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Spotlight

Nuevo Leon Spotlight

Mon, 09/01/2014 - 12:34

Nuevo Leon is one of Mexico’s vital industrial and economic centers, contributing 7.5% of national GDP. While Nuevo Leon is still waiting on an OEM to elevate its importance for the automotive sector, its auto parts industry contributes to 3% of the country’s automotive industrial production. Of the more than 190 auto parts companies in the state, only 50 are of foreign origin, showing the strength of its local suppliers. Due to its proximity to the US, the automotive industry in Nuevo Leon serves mostly the US market. The auto parts industry in Nuevo Leon is the third largest nationally and employs over 60,000 people. Investment in the automotive sector in Nuevo Leon reached US$870 million in 2013. Nuevo Leon ranks first nationally in the production of cylinder heads, motors, batteries, laminated and tempered glass, and harnesses. It ranks second in the production of trucks and buses, electrical and electronic equipment, and plastic parts for the automotive industry. It also produces bodies, transmissions, brakes, seats, metal stamp, tires, and steering and suspension systems.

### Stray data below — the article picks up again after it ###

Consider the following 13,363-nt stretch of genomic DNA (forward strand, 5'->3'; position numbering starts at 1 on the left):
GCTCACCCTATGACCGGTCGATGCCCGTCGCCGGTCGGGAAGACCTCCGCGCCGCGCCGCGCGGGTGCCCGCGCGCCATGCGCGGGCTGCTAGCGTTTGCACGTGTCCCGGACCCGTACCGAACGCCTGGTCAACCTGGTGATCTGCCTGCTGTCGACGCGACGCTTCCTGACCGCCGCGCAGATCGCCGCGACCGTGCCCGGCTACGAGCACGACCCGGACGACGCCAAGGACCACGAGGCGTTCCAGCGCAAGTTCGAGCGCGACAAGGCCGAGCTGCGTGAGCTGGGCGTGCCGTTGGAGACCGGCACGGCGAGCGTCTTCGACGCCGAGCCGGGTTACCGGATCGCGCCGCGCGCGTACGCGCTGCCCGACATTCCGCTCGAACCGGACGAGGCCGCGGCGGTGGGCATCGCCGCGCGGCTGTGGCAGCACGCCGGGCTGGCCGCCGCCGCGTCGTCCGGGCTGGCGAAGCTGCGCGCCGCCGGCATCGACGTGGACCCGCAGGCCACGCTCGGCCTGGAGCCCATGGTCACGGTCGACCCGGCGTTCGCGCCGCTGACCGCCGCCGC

In May 2014, cheers must have resounded in the halls of Monterrey’s government buildings when Korean OEM Kia Motors confirmed its interest in building a plant in the town of Pesqueria. Production would be divided into two model platforms with a combined capacity of 300,000 vehicles a year. It would help satisfy demand in the US where Kia and its affiliate Hyundai have been facing constraints in their ability to supply the market, even though its plants in Georgia and Alabama are operating at or even above their official capacity. According to the announcement, the construction of the plant would begin with the intention of manufacturing the Soul, the Forte, and the Picanto models starting in 2016. Kia’s announcement brings hope to Nuevo Leon since it will prove that its abilities go beyond auto parts manufacturing and extend to assembly too. Prior to Kia’s news, Nuevo Leon’s automotive and auto parts industry was predicting growth by 5% during 2014. The role of Nuevo Leon’s auto industry has been to support the national sector through the integration of a strong local supply chain. ProMéxico promotes the development of supply chains in the manufacturing industry in order to link local suppliers with transnational companies and importers. To date, this campaign has been successful in Nuevo Leon. The state is a national leader in attracting foreign direct investment, having brought in US$3.5 billion in investment in the first half of 2014. One industry that will directly benefit from increased automotive industry activity is the steel industry. Nuevo Leon used to have to import 100% of its steel but a recent US$1.1 billion investment in a cold rolling mill by Tenigal, a partnership between Ternium and Nippon Steel Corporation, will represent a breakthrough. This investment is the largest investment in Nuevo Leon in the last decade and will have a capacity of 1.5 million tonnes of cold plates and 400,000 tonnes of coated sheets. These are thought to meet the needs of the automotive industry in the state and the country. The steel coming from the plant will be used in the production of automotive parts ranging from chassis, wheels, fenders, coils, wheels, roofs, trunks, engine structures, doors, and outside protections. This shift from imported steel to locally produced steel will act as a beacon for further automotive investment and will have a direct impact on the reduction of costs for local manufacturers. Nevertheless, Nuevo Leon still needs to improve on some key areas, such as training and human capital, particularly given the technical level of manpower that OEMs like Kia require. Therefore, the government is pushing for the creation of vocational high schools, or vocational courses within existing schools, that will graduate specialized technicians. Such an effort should link up well with growing interest to establish R&D centers in the state. Metalsa, Katcon and Sisamex have all opened R&D facilities in Nuevo Leon already, while Italian automaker Fiat is considering following suit. Besides education, security has also threatened to hold Nuevo Leon back slightly. But as crime seems to be dropping, the state’s business community has remained loyal, with foreign companies continuing to invest.